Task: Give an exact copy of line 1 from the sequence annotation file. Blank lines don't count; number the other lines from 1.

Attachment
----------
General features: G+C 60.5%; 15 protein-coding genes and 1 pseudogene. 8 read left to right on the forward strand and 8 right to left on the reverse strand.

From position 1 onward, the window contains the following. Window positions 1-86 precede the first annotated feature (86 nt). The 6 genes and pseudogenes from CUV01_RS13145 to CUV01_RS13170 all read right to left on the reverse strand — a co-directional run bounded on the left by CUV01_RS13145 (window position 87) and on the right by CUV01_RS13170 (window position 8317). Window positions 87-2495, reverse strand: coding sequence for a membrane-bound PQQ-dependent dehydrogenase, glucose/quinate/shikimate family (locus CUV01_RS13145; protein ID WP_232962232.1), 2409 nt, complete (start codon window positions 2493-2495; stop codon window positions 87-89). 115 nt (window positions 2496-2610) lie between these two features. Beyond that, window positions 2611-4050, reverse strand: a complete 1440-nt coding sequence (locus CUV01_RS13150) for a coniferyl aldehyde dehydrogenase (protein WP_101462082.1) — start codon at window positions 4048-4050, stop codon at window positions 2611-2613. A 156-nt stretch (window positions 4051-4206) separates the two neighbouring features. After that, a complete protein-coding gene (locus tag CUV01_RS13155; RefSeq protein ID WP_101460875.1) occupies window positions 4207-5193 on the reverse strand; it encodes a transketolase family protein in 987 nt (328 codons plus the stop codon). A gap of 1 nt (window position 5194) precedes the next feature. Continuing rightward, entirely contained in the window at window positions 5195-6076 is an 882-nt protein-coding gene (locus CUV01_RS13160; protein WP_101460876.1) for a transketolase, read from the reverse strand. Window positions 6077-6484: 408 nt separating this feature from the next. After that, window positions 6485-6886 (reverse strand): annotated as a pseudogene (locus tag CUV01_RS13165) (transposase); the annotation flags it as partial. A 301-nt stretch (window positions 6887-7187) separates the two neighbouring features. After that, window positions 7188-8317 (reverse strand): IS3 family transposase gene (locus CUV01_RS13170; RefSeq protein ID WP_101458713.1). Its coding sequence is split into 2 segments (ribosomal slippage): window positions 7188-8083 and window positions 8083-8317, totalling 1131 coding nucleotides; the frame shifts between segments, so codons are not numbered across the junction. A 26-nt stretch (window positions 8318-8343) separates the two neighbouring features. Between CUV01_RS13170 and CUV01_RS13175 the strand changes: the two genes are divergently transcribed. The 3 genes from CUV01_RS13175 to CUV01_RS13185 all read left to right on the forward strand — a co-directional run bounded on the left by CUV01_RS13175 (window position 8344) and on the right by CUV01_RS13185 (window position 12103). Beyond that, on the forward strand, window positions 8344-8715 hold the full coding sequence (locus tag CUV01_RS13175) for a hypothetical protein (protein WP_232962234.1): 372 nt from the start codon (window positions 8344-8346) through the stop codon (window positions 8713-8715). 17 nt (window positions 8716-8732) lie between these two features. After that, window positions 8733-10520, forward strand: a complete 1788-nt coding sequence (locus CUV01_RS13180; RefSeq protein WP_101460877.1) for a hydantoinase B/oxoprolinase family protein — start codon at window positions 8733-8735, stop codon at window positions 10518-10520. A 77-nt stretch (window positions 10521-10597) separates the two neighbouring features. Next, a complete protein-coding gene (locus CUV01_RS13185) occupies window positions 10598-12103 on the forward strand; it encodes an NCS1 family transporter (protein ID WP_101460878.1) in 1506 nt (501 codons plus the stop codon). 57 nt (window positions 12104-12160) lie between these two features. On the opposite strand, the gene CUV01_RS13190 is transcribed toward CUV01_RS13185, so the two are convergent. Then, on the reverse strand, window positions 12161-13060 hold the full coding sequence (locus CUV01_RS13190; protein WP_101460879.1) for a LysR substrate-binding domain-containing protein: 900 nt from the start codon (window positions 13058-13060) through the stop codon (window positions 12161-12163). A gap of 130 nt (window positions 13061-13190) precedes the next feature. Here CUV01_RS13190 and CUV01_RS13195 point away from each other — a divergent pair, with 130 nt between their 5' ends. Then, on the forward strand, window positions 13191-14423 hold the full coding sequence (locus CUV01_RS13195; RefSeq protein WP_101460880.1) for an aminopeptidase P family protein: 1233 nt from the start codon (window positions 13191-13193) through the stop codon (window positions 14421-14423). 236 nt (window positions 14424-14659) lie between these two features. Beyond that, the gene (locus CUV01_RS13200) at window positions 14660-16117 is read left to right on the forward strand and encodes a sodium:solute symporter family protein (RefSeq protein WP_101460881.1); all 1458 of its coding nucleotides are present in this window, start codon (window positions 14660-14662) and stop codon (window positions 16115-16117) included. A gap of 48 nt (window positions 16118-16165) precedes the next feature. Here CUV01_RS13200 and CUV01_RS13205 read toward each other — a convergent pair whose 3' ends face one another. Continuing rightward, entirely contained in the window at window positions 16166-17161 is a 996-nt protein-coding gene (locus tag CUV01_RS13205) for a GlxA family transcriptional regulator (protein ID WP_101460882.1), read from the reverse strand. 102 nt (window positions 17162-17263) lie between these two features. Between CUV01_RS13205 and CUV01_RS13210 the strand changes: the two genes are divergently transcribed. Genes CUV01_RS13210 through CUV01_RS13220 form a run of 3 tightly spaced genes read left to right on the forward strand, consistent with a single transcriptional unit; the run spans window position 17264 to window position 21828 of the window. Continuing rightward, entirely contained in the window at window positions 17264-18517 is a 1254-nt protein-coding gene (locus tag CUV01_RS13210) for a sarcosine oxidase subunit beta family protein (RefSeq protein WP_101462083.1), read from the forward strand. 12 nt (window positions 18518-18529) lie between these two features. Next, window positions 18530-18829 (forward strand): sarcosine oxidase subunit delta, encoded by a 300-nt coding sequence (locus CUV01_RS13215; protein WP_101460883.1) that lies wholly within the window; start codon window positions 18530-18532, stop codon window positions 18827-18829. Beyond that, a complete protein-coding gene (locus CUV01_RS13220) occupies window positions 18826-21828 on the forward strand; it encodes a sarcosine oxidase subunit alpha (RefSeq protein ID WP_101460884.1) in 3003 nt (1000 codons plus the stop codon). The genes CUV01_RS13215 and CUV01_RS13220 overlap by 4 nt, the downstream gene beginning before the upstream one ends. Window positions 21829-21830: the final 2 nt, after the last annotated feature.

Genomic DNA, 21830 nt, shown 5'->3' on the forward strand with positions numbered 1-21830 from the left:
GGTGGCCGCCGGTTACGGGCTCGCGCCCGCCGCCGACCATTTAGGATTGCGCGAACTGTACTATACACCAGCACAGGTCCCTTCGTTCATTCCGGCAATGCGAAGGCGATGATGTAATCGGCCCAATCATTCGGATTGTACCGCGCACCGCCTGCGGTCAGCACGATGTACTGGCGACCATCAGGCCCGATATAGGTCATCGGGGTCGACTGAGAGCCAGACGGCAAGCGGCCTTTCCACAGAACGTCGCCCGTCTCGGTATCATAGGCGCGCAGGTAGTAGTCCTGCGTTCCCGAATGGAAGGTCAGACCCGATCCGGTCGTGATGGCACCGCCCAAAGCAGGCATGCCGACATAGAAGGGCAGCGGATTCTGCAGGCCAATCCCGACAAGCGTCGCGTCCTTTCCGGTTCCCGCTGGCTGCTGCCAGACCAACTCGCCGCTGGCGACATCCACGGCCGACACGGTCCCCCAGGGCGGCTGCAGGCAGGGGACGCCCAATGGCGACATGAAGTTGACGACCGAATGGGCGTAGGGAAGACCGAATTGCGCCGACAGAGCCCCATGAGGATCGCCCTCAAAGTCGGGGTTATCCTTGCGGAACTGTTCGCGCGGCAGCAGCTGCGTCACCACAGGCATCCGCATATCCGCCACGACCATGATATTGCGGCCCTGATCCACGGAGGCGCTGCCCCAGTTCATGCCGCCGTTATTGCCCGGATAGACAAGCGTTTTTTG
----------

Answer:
General features: G+C 60.5%; 15 protein-coding genes and 1 pseudogene. 8 read left to right on the forward strand and 8 right to left on the reverse strand.